Sad girl struggles through Christmas

Editor’s note: This is the first of a 12-chapter holiday tale running daily until Christmas. Parents are encouraged to read aloud to their children.

Joy Noelle sat on the worn sofa, pretending to read the book open in her lap while she watched the other kids giggle and chatter as they placed ornaments on the tree.

“Are you sure you don’t want to help?” Mrs. Duncan asked, pausing to peer around the tree at Joy. She held up a red bulb decorated with glitter and sequins. “You made a lot of these ornaments, you should have the honor of putting them on the tree.”

Joy shook her head, glaring at the box on the floor filled with an assortment of holiday decorations. Many were made by her, back when Christmas had still been fun and magical. But now, she didn’t think she could stand to help arrange the small reminders of how happy and hopeful she used to be.

“No,” she replied, hopping off the couch. “That ornament is ugly, anyway. I just want to go read in my room.”

“She’s way too grumpy to be named Joy,” she heard one of the girls whisper, and they all giggled. Joy ignored them, walking out of the room as Mrs. Duncan admonished them.

A single tear fell when she was alone in the hallway, and she wiped it away. Tears were pointless; crying never fixed anything. She’d learned that years ago in one of the first foster homes she’d ever been in. Crying only seemed to make things worse, and she’d become an expert at keeping her emotions hidden.

Joy slowed down as she passed Mrs. Duncan’s open office. Every time she went this way, she couldn’t help remembering that night, years ago, when everyone was supposed to be asleep. Joy had been creeping through the halls to get a late-night snack when she’d heard her name. Crouching down around the corner from the office, she’d listened while Mrs. Duncan vented to Miss Shepherd about how every foster home Joy had been in always sent her back with no explanations.

“It just doesn’t make any sense,” Mrs. Duncan had said. “By all accounts, Joy is a perfect foster child, and she’s such a pleasure to have around. I simply can’t understand why she hasn’t been adopted by now.”

They’d shut the door then, and Joy hadn’t been able to eavesdrop any further. But what she’d heard had been enough, and it had stuck with her ever since. At first, it had comforted her to know that Mrs. Duncan liked her, and it validated her own thoughts that she wasn’t doing anything wrong.

But that had been a long time ago, and nothing had changed. She’d been in and out of foster homes, almost more than she could count, yet always ended up back at the Sunnybrook Children’s Home. Despite what Mrs. Duncan said, it seemed pretty clear that something was, in fact, wrong with her. No matter how good she was, or how helpful she was, or how sweet she was, nobody wanted her.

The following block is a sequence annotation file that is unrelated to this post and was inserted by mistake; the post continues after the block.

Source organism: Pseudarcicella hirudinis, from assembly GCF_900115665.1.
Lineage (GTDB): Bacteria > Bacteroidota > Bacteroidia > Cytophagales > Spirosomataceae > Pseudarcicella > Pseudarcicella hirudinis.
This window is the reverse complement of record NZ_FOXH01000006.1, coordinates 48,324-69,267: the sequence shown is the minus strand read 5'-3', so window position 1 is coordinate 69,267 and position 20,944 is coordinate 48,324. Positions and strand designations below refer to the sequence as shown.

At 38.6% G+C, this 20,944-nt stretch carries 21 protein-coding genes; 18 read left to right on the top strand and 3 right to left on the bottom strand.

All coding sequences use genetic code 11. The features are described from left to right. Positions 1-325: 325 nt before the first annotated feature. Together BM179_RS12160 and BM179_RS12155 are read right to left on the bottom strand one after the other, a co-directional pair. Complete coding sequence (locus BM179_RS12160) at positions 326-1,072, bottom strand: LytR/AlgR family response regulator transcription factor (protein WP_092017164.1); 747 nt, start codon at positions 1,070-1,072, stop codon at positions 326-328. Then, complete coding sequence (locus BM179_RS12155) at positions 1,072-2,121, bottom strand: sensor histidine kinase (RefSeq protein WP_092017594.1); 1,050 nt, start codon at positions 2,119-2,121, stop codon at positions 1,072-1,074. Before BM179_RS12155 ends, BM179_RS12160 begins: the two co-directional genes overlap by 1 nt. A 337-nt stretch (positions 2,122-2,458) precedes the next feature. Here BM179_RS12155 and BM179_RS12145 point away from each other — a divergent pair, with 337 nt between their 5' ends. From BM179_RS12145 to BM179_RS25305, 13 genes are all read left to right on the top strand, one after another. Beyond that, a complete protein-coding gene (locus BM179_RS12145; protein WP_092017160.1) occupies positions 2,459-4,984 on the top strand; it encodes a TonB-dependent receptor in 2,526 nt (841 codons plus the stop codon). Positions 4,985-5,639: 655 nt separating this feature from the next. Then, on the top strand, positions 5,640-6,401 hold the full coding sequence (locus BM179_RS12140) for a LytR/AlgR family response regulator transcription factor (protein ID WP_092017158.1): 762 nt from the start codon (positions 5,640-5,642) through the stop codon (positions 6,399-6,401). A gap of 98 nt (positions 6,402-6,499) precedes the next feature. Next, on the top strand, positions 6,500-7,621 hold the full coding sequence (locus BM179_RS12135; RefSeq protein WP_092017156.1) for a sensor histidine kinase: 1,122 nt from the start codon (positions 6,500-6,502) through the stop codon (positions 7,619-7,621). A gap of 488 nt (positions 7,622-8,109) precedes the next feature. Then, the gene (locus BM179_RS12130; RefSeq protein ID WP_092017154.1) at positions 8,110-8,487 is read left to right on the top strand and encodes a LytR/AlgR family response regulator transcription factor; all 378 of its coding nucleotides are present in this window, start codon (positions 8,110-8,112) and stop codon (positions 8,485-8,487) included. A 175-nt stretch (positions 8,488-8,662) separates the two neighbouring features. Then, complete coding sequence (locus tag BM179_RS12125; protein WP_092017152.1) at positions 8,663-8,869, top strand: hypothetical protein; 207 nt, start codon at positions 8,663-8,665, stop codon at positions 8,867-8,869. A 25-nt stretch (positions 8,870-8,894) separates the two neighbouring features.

So she’d stopped all that. She didn’t act out or misbehave, but she’d long since given up on being a perfect angel in hopes that she’d find a family to love her. As far as she was concerned, Mrs. Duncan was close enough to family and she didn’t expect anything else.

With a sigh, Joy curled up on the scuffed wooden window ledge in her room. The window was freezing, but Joy leaned against it, letting her forehead rest against the glass as she stared out into the wintery night.

A blanket of snow covered the ground, and thick, fluffy snowflakes lazily fell down from the sky. A flicker in the sky caught Joy’s eye, and she sat up, rubbing her eyes as she stared out at the falling snow.

It flickered again, and Joy’s eyes widened as she realized the flicker came from a large snowflake drifting in front of her window. She tilted her head, staring in amazement as the snowflake glowed an eerie blue. Mesmerized, she watched as a vision appeared in front of her, one of her running into the arms of a man who twirled her around, while a woman smiled next to them. She blinked, sure she must be imagining it, and the vision disappeared, but the flickering blue glow remained. Quickly, she opened the window, shivering at the rush of frigid air, and reached out toward the glowing snowflake.

The instant the snowflake landed on her finger, a blast of light surrounded her, and the sounds of jingling bells and Christmas music filled her ears. The light was so bright that she had to squeeze her eyes shut, and a cold wind that smelled like fresh-baked cookies swirled around her.

A moment later, the sounds and light stopped, and when she opened her eyes again, she almost fell over at the sight before her.

Read the next installment on Page 1B of Friday’s Tribune Chronicle.

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